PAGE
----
Unhappy CoupleI love to use responses from real people in my sermons and my posts. Not too long ago I preached a message called, “What Does the Bible Say About Divorce?” The week before I sent out some private messages to a handful of people I know who are divorced and I asked them each two questions: 1) What did you wish you had known before you divorced that you know now? and 2) What would you tell others in the early stages of the divorce process?

 

Wanna know what they said?

 

1. I wish it had known how much it affects the kids emotionally as well as my own self-esteem – even years later.

This is probably one of the biggies that people face when dealing with divorce – there is an unseen ripple effect that washes through people divorcing and any kids who are products of divorce. There are often identity issues with both adults and kids; people who had their identity wrapped up in notions of “family” or “child” or “spouse” suddenly find themselves cut loose and wandering.

2. You will struggle with resentment, hurt, and anger towards your ex.

While some couples can maintain a friendly interaction after a divorce it is rare. By the time a couple gets to divorce things are usually so fractured and fragmented that an amicable relationship is not possible. And a broken relationship most often causes people to feel hurt and resentment towards the other.

3. It’s not always easy “fun-n-games”; you can’t just get married and check out. You always have to put into it and you’ll only get out what you put in.

One of the biggest problems I face in marriage counseling and marriage classes is that people wait WAY TOO LATE to begin working on their relationships. If we take the time when things are good to set ourselves up for success we’ll have the tools to make it through the rough patches later on. Think about it like driving a car. If you hold the wheel in a fixed position the car will eventually go off the road as the road shifts. So we make constant adjustments in order to stay in our lane. Relationships stay on course when we work to make little adjustments here and there rather than try to jerk the wheel back as the car is careening off the road.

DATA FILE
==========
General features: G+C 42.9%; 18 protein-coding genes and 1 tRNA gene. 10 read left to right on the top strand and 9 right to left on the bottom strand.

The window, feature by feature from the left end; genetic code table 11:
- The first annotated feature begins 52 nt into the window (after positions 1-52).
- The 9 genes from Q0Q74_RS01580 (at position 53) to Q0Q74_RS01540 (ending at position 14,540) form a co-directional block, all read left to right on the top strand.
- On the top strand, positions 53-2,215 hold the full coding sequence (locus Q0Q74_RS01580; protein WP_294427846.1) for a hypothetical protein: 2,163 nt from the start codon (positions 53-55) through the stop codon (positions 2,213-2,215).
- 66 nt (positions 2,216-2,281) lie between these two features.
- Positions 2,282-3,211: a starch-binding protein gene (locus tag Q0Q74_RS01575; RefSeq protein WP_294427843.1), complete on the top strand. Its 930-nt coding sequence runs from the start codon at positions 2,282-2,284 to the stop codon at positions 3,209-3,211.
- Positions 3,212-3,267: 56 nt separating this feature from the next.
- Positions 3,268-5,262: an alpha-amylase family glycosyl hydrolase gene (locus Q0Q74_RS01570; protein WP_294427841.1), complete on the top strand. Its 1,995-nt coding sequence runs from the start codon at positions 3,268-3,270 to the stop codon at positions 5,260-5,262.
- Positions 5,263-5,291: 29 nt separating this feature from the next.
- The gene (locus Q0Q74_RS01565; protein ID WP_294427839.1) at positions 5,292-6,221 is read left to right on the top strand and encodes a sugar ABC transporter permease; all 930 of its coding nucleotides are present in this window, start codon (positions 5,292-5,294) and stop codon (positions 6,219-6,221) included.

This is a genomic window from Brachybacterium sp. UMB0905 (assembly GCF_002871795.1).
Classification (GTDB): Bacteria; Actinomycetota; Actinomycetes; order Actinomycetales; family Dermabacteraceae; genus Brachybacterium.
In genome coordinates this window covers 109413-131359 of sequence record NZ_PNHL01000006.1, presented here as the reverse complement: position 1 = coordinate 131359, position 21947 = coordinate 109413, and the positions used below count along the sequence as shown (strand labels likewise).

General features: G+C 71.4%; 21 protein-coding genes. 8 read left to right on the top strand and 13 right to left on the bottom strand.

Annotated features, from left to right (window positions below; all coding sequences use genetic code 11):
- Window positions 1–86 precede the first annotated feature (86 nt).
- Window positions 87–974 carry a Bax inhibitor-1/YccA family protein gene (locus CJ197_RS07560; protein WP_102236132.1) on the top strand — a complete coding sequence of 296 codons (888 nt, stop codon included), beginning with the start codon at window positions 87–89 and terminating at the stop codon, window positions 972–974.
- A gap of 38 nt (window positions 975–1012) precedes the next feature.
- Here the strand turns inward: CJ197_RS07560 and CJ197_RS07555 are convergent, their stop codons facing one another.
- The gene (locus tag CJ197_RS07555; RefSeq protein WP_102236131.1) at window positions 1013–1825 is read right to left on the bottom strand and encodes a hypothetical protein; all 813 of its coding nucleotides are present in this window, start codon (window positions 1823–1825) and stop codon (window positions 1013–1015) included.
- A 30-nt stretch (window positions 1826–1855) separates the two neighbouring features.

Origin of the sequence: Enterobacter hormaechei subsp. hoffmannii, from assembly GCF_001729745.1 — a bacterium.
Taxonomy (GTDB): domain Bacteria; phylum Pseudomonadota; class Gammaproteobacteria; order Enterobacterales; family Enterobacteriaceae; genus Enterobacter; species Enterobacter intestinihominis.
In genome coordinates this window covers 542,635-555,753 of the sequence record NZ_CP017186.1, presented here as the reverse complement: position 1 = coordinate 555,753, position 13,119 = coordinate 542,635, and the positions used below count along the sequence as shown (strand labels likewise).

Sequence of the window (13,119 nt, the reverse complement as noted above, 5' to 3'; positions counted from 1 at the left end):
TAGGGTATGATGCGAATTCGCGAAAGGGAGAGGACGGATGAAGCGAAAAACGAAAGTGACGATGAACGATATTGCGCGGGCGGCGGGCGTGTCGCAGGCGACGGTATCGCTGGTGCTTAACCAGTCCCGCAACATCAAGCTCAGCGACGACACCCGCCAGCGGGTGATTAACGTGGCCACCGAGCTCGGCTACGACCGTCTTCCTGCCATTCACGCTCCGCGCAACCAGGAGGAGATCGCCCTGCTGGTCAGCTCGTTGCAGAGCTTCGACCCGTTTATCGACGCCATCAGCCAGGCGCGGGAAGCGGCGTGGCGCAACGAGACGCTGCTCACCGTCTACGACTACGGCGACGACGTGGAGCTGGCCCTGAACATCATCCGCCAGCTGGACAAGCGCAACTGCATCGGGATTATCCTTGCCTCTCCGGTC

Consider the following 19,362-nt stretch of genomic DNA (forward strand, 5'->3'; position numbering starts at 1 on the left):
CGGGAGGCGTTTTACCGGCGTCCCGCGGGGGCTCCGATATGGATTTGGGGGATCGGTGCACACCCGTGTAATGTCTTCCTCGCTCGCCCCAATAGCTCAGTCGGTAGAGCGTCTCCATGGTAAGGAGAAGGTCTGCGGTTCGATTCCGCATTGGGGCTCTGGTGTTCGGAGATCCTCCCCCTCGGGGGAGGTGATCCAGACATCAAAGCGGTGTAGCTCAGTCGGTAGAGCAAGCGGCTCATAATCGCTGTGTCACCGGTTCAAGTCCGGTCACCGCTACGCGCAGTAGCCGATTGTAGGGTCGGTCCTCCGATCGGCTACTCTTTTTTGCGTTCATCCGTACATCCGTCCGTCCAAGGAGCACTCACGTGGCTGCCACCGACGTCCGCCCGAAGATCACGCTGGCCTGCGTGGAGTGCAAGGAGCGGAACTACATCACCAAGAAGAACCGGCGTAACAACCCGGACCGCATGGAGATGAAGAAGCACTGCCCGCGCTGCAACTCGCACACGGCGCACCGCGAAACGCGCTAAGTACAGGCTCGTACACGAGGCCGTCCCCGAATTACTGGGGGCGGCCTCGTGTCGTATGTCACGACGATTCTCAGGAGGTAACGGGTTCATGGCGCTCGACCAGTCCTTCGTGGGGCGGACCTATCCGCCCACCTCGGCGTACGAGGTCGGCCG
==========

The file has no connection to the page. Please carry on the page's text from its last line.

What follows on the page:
4. The grass ain’t always greener on the other side – you’re gonna take your baggage with you and sometimes that makes the next shot harder.

Ah, yes, the “Things have GOT to be better next time” mentality. Relationship guru John Gottman notes the divorce rate for 2nd marriages is 10% higher than in 1st marriages. So we don’t really learn from previous marriages and improve. We take the same junk from the past and move it into a new relationship. It’s like paying off one credit card by transferring the balance to another card. YOU’VE STILL GOT THE DEBT! And every relationship will have baggage. I once heard it said (for the life of me I can’t remember where I heard or read it) that, since any relationship will have baggage, marriage is simply deciding which set of baggage you want to live with. Things don’t improve if you don’t improve.

5. Divorce is not as easy as you may think.

Yup – that’s pretty much it in a nutshell.

Some people don’t realize that the Bible speaks a good deal about relationships and divorce. In one sentence: God takes marriage seriously and expects that we take it seriously as well. One time Jesus was asked about divorce. They asked: “Why did Moses command one to give a certificate of divorce and to send her away?” He answered: “Because of your hardness of heart Moses allowed you to divorce your wives, but from the beginning it was not so.”
Funny thing – expectation of longevity is an indicator of successful long-term relationships. When couples have an expectation that they’ll stick around as long as things are good and as long they are “in love” they tend not to go the distance. Couples who have an understanding that the relationship is a life-long commitment and plan to stick it out no matter what speed bumps come along fare much better in longevity. When we take marriage as seriously as God does we have better odds of successful long-term marriages.

So what can I tell you about making things better?

First – God can heal all broken relationships. Don’t give up all hope – he works miracles.
Second – If you are married, never argue using the word “Divorce” as ammunition. Couples who keep that in their back pocket will always see it as a way out.
Third – Put in effort to make things better rather than throwing in the towel. Read books. Find a pastor or counselor to talk to. Do something.
Fourth – When you’ve exhausted all options sometimes your spouse gives up and walks away. Know that God still loves you, and that no relationship status is going to cause him to turn his back on you.

So…what about you? What do you wish you had known then that you know now? What would you say to those in the rough spot of a pre-divorce marriage?